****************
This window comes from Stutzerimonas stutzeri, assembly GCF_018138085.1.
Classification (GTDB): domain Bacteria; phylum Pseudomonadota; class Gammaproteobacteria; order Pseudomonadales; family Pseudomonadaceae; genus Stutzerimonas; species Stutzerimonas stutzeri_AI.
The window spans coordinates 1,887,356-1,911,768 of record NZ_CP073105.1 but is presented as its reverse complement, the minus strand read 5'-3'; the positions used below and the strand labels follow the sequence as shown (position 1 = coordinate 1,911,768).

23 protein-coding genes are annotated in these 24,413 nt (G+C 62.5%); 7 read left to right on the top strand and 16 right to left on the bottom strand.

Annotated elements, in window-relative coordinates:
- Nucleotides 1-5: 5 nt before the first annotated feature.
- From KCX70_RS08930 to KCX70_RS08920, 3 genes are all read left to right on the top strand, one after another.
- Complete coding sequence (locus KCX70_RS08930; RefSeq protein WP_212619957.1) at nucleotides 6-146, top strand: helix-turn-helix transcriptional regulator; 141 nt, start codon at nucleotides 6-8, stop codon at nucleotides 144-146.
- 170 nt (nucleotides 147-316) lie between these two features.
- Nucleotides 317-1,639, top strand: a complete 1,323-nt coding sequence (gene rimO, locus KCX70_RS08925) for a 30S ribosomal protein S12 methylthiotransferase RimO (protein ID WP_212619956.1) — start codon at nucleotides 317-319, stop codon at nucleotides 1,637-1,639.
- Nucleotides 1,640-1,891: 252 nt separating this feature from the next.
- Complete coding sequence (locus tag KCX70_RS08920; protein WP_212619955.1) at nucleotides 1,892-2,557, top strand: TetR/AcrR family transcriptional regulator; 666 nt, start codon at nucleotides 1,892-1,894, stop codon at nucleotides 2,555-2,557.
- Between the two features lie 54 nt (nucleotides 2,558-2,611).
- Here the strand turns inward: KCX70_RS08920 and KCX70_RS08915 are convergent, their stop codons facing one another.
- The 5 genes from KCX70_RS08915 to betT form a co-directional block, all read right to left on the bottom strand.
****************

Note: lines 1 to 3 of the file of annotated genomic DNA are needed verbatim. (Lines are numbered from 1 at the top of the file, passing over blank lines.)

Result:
This window comes from Stutzerimonas stutzeri, assembly GCF_018138085.1.
Classification (GTDB): domain Bacteria; phylum Pseudomonadota; class Gammaproteobacteria; order Pseudomonadales; family Pseudomonadaceae; genus Stutzerimonas; species Stutzerimonas stutzeri_AI.
The window spans coordinates 1,887,356-1,911,768 of record NZ_CP073105.1 but is presented as its reverse complement, the minus strand read 5'-3'; the positions used below and the strand labels follow the sequence as shown (position 1 = coordinate 1,911,768).